"You control your destiny. You don't need magic to do it. And there are no magical shortcuts to solving your problems." - Merida in the movie Brave.
Merida is right. To regain control over a career does not take magic, but it does take an investment in yourself. And it is an investment that is worth it.
I have been most upset about my career when I felt helpless and that someone else controlled my destiny. I discovered the key to changing this was to take that power back in some way.
I had an aha moment about control when in an improvisation class meant to improve communication skills. I volunteered for an exercise where the instructor told me I was holding an imaginary ball and I had to interact with her about the ball.
Once in skit mode, she refused to acknowledge the imaginary object was a ball and shut me down at every stance. Finally, I realized the rules were not what the instructor told me and I could use them to regain control. The next time she told me the object was not a ball, I said, "You are right. It is a pie" and I threw it in her face.
While I did not achieve open communication, I regained control of the situation and felt great.
Here are some steps to take to reclaim control of your career.
Understand the Reasons Why Your Career is Standing Still.
Your career can stall for many reasons, such as:
- An inability to generate clients
- A corporate reorganization
- Several of your client contacts decide to retire
- A new boss who has a strong relationship with a peer
- Your sponsor leaves
- The type of work you do is not as needed
- There are no openings above you
- The perception is that your work product has peaked
While the reasons can be varied, you must do a deep dive to understand the what and the why - because without that understanding - you cannot create a plan to address it.
During this process, do not solely rely on your perceptions - talk to trusted peers or others who can observe what is going on to understand the next steps.
Assess the Ability to Move the Dial.
Being blocked from further opportunities because there are four people ahead of you for promotion is very different than a failure to bond with critical stakeholders. Just like losing a few clients is very different when you have been building a sales funnel than when you have been taking your clients for granted.
Depending on where you stand may impact the type and amount of investment you need to make to get your career back on track. One may be able to be remedied in the short run - the other may not.
It would be best if you determined the reason for the standstill and how likely it is that it will change on its own.
- Are the four people in front of you at almost retirement age or are they only a few years ahead of you?
- Is there is promotion freeze in place? And has the company been reducing the number of senior roles?
- Did you receive your clients as part of a succession plan and you never had to build a relationship with a new contact?
- Does your firm require more client business than other firms?
- Is your specialty on the wane at your firm or the industry in general?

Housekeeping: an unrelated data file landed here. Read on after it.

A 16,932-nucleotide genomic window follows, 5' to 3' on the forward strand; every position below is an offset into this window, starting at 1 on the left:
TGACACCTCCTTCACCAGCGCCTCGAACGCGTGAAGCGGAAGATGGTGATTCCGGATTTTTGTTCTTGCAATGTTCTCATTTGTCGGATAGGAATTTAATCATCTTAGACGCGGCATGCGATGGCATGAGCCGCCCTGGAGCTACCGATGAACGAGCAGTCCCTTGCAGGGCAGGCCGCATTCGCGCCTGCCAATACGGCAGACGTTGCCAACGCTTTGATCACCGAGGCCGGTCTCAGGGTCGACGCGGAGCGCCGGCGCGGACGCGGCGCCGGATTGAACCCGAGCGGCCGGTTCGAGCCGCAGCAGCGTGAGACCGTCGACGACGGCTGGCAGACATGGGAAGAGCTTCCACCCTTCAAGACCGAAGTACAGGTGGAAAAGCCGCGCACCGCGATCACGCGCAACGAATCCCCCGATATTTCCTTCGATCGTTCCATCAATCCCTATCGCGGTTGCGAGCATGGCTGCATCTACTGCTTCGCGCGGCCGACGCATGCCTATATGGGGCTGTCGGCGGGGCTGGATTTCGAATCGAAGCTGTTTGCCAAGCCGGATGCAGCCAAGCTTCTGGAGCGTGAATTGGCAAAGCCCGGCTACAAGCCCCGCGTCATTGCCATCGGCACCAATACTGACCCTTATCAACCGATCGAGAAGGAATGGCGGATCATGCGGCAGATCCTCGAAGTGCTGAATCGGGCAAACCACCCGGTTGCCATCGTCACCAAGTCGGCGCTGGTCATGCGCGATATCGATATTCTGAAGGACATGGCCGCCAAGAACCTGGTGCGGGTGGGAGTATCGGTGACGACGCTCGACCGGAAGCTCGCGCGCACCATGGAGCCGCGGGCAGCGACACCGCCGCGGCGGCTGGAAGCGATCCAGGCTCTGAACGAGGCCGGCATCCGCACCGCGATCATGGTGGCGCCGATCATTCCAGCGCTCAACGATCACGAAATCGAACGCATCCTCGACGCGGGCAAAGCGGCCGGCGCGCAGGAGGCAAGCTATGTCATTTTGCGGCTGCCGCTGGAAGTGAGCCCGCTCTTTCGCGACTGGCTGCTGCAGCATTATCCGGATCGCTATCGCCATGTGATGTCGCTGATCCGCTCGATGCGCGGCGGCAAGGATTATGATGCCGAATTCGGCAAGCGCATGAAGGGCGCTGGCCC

Understanding your internal circumstances is important but understanding the external environment is also critical. For example, have you generated enough business to switch firms or develop the necessary skills to move organizations?
Create a Plan or Maybe Two.
You then need to create an actionable plan to take control of your career or business development.
For example, if your current boss is not giving you the plum assignments or developmental opportunities - get involved in a bar association or other committee where you can grow and network. You can also volunteer to work with another group within your organization.
If your business development is waning, it is time to develop a plan to pump up your brand, expand and strengthen your network, and convert contacts into clients.
If your sponsor has left, is there a way to cultivate a new one internally or can you use your former sponsor for external opportunities? Be honest with yourself.
One gentleman I knew aligned himself totally with the CEO and did not cultivate relationships with his subordinates. When the CEO left and one of the once ignored subordinates took the reins -- that gentleman's career trajectory waned.
Your plan may be both internally and externally focused if you want to maximize your opportunities for change. This means working to solidify your position where you are while exploring and strengthening yourself for an external search if needed.
To regain that feeling of control, you must execute your plan. You do not need to do it all at once - but you must start taking steps. There is an old Irish proverb that you'll never plow a field by turning it over in your mind.
You should review your progress weekly. I recommend writing down what you have accomplished so you see that you are on the path to success. We often go to the negative about what we have not accomplished rather than what we have. Focusing solely on what you have not done can lead you to disappointment and stop you from taking more actions because it seems hopeless. Remember, taking control of your career takes time.
Another way to help you with execution is by asking a friend to be an accountability buddy. You want an accountability partner who will ensure that you are working on your path and provide you with honest feedback and encouragement.
Finally, periodically assess how your plan is working and if it isn't, figure out what you may need to modify and do it.
Creating and executing a plan takes your career development back into your own hands and gives you options. Remember, no one should care or invest as much in your career as you. So control it so you don't end up with pie on your face.
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